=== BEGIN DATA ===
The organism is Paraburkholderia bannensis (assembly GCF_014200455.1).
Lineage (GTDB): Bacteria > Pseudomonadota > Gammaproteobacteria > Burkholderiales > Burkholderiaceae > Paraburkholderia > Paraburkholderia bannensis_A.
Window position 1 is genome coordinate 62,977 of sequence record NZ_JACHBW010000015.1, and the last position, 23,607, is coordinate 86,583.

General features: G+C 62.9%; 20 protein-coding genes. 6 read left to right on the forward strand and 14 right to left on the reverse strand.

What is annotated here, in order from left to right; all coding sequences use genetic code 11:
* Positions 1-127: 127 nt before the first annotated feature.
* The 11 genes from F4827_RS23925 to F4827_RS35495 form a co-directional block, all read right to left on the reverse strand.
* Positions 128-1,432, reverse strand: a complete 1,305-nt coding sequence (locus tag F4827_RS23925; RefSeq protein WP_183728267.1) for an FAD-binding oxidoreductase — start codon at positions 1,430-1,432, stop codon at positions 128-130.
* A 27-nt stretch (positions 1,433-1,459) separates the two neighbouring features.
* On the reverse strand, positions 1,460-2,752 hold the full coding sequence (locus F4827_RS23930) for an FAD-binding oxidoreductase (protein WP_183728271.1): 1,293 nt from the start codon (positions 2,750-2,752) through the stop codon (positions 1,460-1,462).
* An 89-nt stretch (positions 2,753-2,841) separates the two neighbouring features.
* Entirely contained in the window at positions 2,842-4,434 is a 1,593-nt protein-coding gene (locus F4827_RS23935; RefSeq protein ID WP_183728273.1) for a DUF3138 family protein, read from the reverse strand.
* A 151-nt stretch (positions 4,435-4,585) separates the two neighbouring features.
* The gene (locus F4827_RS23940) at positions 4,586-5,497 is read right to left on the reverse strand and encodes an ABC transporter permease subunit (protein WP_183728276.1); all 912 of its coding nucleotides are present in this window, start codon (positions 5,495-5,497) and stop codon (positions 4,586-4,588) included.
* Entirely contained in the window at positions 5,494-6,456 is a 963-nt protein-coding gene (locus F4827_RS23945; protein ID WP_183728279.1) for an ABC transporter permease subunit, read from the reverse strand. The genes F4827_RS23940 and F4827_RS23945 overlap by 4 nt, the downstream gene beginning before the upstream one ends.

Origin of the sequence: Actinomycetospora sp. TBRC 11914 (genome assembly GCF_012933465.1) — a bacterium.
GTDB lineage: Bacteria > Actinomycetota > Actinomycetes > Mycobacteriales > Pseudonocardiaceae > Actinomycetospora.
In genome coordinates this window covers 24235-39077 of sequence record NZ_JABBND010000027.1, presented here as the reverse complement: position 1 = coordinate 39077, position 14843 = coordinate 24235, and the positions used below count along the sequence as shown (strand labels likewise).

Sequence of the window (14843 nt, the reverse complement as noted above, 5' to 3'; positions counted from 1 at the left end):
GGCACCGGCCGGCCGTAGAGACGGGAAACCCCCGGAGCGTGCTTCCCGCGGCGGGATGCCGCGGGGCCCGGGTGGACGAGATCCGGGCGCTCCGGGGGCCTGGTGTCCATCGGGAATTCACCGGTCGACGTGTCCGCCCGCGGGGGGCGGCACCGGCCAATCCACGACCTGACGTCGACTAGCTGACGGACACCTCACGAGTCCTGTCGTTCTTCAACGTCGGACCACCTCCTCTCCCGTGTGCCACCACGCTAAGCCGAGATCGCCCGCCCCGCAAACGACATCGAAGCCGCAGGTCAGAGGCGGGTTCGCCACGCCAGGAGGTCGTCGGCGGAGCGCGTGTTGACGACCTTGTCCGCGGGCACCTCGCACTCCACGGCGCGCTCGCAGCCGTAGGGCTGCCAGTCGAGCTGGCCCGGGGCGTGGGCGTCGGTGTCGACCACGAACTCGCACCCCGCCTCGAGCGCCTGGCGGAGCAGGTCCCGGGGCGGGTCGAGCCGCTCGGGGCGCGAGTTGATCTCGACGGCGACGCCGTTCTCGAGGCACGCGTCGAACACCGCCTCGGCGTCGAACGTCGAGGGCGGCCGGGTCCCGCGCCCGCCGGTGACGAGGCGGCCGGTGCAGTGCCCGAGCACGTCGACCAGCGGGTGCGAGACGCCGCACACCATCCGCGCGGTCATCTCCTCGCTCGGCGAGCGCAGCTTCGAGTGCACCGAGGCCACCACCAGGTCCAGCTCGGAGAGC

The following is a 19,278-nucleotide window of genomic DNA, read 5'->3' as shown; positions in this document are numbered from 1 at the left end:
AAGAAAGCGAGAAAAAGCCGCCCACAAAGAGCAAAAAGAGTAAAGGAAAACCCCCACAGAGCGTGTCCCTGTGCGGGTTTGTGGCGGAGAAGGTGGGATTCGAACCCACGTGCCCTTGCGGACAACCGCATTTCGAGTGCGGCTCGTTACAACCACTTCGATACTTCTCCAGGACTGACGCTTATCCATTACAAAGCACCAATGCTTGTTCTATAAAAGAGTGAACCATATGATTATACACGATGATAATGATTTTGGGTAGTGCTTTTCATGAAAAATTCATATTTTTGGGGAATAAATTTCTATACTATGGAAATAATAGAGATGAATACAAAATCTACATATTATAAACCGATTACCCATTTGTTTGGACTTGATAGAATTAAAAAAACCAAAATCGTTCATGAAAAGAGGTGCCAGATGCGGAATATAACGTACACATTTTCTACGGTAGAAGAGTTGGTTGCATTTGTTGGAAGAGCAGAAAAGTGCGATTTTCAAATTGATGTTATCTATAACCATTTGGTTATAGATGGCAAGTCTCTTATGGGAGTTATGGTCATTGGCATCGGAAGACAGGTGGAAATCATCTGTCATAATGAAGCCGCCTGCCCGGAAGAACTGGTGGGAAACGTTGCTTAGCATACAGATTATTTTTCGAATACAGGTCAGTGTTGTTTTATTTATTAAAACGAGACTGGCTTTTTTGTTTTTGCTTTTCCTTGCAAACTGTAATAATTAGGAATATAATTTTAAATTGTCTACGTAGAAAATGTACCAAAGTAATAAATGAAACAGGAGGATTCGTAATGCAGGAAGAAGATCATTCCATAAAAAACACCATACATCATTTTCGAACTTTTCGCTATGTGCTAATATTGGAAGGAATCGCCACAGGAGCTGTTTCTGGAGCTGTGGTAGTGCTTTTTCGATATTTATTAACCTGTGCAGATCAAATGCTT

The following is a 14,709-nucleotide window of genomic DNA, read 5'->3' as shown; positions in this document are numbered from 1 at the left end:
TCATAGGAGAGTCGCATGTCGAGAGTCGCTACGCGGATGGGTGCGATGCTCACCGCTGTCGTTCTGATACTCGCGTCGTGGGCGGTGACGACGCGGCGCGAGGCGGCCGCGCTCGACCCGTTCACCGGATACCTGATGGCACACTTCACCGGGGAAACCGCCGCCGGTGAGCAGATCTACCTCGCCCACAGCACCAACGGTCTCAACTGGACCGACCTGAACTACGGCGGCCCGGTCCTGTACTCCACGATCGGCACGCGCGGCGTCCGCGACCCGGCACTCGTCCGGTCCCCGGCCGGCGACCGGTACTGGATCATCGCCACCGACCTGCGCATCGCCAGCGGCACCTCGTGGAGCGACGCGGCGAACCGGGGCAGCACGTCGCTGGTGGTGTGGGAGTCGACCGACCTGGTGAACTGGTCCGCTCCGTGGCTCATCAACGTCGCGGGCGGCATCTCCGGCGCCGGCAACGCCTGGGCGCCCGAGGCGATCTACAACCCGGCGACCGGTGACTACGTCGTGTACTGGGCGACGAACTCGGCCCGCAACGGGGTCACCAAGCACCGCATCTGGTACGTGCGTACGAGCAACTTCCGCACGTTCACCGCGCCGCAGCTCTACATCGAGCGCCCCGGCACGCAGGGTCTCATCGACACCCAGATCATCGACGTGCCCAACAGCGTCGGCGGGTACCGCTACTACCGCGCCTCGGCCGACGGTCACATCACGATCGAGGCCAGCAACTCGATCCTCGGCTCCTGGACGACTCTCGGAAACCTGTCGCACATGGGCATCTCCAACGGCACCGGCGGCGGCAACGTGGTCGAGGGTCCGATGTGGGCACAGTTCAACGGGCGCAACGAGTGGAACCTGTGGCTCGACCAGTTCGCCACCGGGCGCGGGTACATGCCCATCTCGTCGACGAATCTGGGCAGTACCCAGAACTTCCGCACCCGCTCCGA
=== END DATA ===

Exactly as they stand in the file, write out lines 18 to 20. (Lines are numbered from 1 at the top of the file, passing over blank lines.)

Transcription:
In genome coordinates this window covers 24235-39077 of sequence record NZ_JABBND010000027.1, presented here as the reverse complement: position 1 = coordinate 39077, position 14843 = coordinate 24235, and the positions used below count along the sequence as shown (strand labels likewise).

Sequence of the window (14843 nt, the reverse complement as noted above, 5' to 3'; positions counted from 1 at the left end):
GGCACCGGCCGGCCGTAGAGACGGGAAACCCCCGGAGCGTGCTTCCCGCGGCGGGATGCCGCGGGGCCCGGGTGGACGAGATCCGGGCGCTCCGGGGGCCTGGTGTCCATCGGGAATTCACCGGTCGACGTGTCCGCCCGCGGGGGGCGGCACCGGCCAATCCACGACCTGACGTCGACTAGCTGACGGACACCTCACGAGTCCTGTCGTTCTTCAACGTCGGACCACCTCCTCTCCCGTGTGCCACCACGCTAAGCCGAGATCGCCCGCCCCGCAAACGACATCGAAGCCGCAGGTCAGAGGCGGGTTCGCCACGCCAGGAGGTCGTCGGCGGAGCGCGTGTTGACGACCTTGTCCGCGGGCACCTCGCACTCCACGGCGCGCTCGCAGCCGTAGGGCTGCCAGTCGAGCTGGCCCGGGGCGTGGGCGTCGGTGTCGACCACGAACTCGCACCCCGCCTCGAGCGCCTGGCGGAGCAGGTCCCGGGGCGGGTCGAGCCGCTCGGGGCGCGAGTTGATCTCGACGGCGACGCCGTTCTCGAGGCACGCGTCGAACACCGCCTCGGCGTCGAACGTCGAGGGCGGCCGGGTCCCGCGCCCGCCGGTGACGAGGCGGCCGGTGCAGTGCCCGAGCACGTCGACCAGCGGGTGCGAGACGCCGCACACCATCCGCGCGGTCATCTCCTCGCTCGGCGAGCGCAGCTTCGAGTGCACCGAGGCCACCACCAGGTCCAGCTCGGAGAGC